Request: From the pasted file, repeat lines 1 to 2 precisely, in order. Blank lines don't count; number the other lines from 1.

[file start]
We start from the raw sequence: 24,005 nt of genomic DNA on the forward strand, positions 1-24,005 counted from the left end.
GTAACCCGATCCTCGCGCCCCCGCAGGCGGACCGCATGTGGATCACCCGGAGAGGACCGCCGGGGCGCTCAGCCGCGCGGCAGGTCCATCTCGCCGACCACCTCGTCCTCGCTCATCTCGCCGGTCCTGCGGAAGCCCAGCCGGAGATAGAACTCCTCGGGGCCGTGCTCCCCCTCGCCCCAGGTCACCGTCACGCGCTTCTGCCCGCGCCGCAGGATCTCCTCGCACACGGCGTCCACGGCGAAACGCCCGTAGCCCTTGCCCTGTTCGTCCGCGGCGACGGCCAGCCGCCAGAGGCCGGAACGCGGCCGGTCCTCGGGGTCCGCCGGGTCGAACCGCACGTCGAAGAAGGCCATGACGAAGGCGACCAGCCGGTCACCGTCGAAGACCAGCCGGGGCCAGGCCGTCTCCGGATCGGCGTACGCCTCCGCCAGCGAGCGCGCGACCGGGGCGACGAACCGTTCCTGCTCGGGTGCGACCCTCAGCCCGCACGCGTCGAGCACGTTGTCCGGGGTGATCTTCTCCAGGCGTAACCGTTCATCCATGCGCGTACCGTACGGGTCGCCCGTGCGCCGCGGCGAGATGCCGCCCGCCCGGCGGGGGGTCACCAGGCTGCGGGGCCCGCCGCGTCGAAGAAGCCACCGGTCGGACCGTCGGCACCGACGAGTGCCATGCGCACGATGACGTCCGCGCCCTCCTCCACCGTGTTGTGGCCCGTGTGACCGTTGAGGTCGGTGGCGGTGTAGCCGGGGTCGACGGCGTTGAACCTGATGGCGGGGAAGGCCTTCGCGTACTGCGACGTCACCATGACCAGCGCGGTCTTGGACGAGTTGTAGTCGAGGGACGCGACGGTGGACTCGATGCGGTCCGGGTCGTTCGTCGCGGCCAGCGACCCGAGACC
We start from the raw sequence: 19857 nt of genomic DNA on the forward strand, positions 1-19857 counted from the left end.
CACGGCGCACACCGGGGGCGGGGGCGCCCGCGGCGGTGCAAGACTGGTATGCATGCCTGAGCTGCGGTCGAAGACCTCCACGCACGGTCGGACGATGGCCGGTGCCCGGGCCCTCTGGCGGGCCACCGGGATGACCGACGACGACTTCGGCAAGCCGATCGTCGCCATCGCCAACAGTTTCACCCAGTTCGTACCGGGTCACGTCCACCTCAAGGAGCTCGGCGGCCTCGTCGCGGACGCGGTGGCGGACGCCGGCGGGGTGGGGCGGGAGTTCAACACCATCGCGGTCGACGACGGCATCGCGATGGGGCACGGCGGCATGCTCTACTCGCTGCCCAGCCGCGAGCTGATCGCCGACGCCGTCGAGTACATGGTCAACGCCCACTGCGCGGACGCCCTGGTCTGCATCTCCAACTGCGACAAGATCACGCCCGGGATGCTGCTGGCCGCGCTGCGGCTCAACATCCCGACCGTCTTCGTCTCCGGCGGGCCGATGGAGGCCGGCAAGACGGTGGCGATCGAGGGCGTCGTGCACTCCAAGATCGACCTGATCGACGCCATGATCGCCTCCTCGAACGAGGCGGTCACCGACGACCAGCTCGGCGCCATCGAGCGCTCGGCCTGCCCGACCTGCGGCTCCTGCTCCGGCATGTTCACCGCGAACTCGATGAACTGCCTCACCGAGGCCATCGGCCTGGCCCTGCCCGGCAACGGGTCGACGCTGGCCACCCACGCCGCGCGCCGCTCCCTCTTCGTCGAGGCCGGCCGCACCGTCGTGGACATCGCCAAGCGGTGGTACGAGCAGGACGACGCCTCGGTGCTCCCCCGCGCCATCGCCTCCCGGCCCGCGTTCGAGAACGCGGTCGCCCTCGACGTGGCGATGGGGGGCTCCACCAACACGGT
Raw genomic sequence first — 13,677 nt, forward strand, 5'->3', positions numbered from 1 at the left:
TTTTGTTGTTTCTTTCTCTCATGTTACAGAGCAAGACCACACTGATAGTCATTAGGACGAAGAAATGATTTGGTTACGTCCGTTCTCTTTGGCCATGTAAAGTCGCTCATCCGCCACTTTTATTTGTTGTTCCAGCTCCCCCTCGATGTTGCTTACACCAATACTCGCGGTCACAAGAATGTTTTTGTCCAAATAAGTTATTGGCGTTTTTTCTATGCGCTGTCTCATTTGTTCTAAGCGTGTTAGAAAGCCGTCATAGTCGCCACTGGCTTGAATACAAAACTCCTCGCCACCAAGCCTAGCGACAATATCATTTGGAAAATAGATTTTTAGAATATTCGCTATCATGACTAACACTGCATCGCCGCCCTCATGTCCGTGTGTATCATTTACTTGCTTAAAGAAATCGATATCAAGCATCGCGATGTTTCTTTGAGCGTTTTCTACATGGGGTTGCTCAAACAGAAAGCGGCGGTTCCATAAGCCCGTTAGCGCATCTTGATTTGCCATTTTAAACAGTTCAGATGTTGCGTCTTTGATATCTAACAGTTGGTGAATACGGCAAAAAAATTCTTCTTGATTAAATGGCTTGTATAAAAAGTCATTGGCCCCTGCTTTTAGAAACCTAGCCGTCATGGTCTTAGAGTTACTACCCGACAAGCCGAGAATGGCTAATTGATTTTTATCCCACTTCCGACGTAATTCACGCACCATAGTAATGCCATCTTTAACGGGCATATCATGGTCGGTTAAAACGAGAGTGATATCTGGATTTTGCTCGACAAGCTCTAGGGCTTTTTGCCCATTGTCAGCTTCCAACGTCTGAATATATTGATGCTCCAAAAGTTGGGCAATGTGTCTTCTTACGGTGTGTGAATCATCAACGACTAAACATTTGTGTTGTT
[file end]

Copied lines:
We start from the raw sequence: 24,005 nt of genomic DNA on the forward strand, positions 1-24,005 counted from the left end.
GTAACCCGATCCTCGCGCCCCCGCAGGCGGACCGCATGTGGATCACCCGGAGAGGACCGCCGGGGCGCTCAGCCGCGCGGCAGGTCCATCTCGCCGACCACCTCGTCCTCGCTCATCTCGCCGGTCCTGCGGAAGCCCAGCCGGAGATAGAACTCCTCGGGGCCGTGCTCCCCCTCGCCCCAGGTCACCGTCACGCGCTTCTGCCCGCGCCGCAGGATCTCCTCGCACACGGCGTCCACGGCGAAACGCCCGTAGCCCTTGCCCTGTTCGTCCGCGGCGACGGCCAGCCGCCAGAGGCCGGAACGCGGCCGGTCCTCGGGGTCCGCCGGGTCGAACCGCACGTCGAAGAAGGCCATGACGAAGGCGACCAGCCGGTCACCGTCGAAGACCAGCCGGGGCCAGGCCGTCTCCGGATCGGCGTACGCCTCCGCCAGCGAGCGCGCGACCGGGGCGACGAACCGTTCCTGCTCGGGTGCGACCCTCAGCCCGCACGCGTCGAGCACGTTGTCCGGGGTGATCTTCTCCAGGCGTAACCGTTCATCCATGCGCGTACCGTACGGGTCGCCCGTGCGCCGCGGCGAGATGCCGCCCGCCCGGCGGGGGGTCACCAGGCTGCGGGGCCCGCCGCGTCGAAGAAGCCACCGGTCGGACCGTCGGCACCGACGAGTGCCATGCGCACGATGACGTCCGCGCCCTCCTCCACCGTGTTGTGGCCCGTGTGACCGTTGAGGTCGGTGGCGGTGTAGCCGGGGTCGACGGCGTTGAACCTGATGGCGGGGAAGGCCTTCGCGTACTGCGACGTCACCATGACCAGCGCGGTCTTGGACGAGTTGTAGTCGAGGGACGCGACGGTGGACTCGATGCGGTCCGGGTCGTTCGTCGCGGCCAGCGACCCGAGACC